It's a situation most pet owners would prefer not to deal with, but one that is sure to come up at least once during your time together: vomit. More specifically, cat vomit. Sometimes, it's the result of a hairball that needs to come up, but other times it can happen just after eating. In many cases, throwing up after having a meal isn't much cause for concern, but if that puke is paired with other symptoms, or if your cat is throwing up repeatedly, you may need to take certain measures to ensure that your cat is in his best health.
Why does my cat throw up after eating?
Before you can begin to treat your cat's puking problem, for lack of a better term, you'll need to know exactly what is making your cat throw up after she eats. Why? Because vomiting after eating can happen for several reasons, from not-so-serious causes like scarfing down her dinner too quickly, to more concerning issues, like kidney or liver failure. When it comes to diagnosing your cat, Blue Pearl Emergency Pet Hospital makes it easier to know what you're working with by breaking it down into two categories: sudden vomiting and chronic vomiting.
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If you notice that your cat suddenly vomits after eating and this isn't something that happens all that often, you may be able to attribute it to a few things. First off, cats and other animals will sometimes throw their food up if they eat it too fast. You may find unchewed pieces of food in vomit — a telltale sign of overzealous chowing down. Sometimes, a foreign object can get stuck in a cat's throat or stomach, which can lead to vomiting. Another reason your cat may suddenly lose her lunch is a reaction to medication, some of which can leave pets (and people) feeling a little woozy. More serious causes of vomiting include an intestinal parasite, a bacterial infection, or viral infections.
Chronic vomiting is usually a sign of something more serious, and should definitely be brought up with your veterinarian in case treatment is needed. Some reasons why your cat may be vomiting regularly include food allergies, constipation, heartworm infection, pancreatitis, and kidney failure. If you cannot easily pinpoint the cause of your cat's vomiting and suspect that something is wrong, consult with your vet, especially if vomit contains foam, blood, or is paired with diarrhea, dehydration, energy loss, or weight loss.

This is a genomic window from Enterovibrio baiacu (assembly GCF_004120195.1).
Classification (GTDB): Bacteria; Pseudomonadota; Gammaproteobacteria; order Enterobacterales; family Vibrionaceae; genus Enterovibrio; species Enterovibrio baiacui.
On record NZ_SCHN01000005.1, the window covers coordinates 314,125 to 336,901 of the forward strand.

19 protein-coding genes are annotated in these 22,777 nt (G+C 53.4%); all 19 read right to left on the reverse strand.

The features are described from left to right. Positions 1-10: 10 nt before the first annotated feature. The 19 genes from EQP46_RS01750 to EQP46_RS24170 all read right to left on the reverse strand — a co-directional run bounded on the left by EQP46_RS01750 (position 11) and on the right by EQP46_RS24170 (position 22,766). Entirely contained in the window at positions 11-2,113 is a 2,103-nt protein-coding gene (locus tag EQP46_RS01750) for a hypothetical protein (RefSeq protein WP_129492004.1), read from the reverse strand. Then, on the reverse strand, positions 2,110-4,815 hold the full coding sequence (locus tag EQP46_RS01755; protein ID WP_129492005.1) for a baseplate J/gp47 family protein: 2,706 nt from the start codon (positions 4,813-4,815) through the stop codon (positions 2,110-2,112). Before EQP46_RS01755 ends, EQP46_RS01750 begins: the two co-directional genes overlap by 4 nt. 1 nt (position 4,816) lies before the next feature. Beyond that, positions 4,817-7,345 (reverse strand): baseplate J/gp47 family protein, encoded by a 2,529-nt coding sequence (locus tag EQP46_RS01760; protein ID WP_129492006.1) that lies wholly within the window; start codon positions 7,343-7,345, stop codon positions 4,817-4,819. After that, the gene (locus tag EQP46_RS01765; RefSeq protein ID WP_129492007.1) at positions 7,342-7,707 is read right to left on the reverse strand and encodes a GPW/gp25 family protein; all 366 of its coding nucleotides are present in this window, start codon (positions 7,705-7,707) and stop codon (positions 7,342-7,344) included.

How to prevent vomiting
Depending on what's making your cat throw up, you may be able to prevent upset stomach episodes with a few easy tweaks to his diet or routine. If your cat is vomiting after he eats because he's eating too much, too fast, you can try limiting his meal portions and feeding him smaller amounts more times a day, or invest in a slow feeder bowl, which will physically prevent him from inhaling so much food in one mouthful. If your cat seems to throw up regularly after eating a certain type of food, you may want to consult your veterinarian about ruling out any food allergies, which can be done using an elimination diet to pinpoint the exact animal protein that's triggering your feline's symptoms.
When should you be concerned?
Sometimes, vomiting isn't terribly serious and will go away on its own. If your cat throws up more than a couple of times, or especially if she's throwing up regularly, a visit to the doctor should be made a priority to help rule out any harmful medical issues. If you suspect that your cat's vomiting may not be serious as it's not accompanied by other symptoms, Vet Now suggests removing her food for a couple of hours but leaving water within her reach to drink. Then, offer her a spoonful of her food, and increase the amount of food over the course of the day to see if she improves. If this doesn't stop her from vomiting, or if her vomiting is combined with other symptoms, like bile or diarrhea, schedule an appointment with your vet as soon as possible to address any possible issues.
Always check with your veterinarian before changing your pet’s diet, medication, or physical activity routines. This information is not a substitute for a vet’s opinion.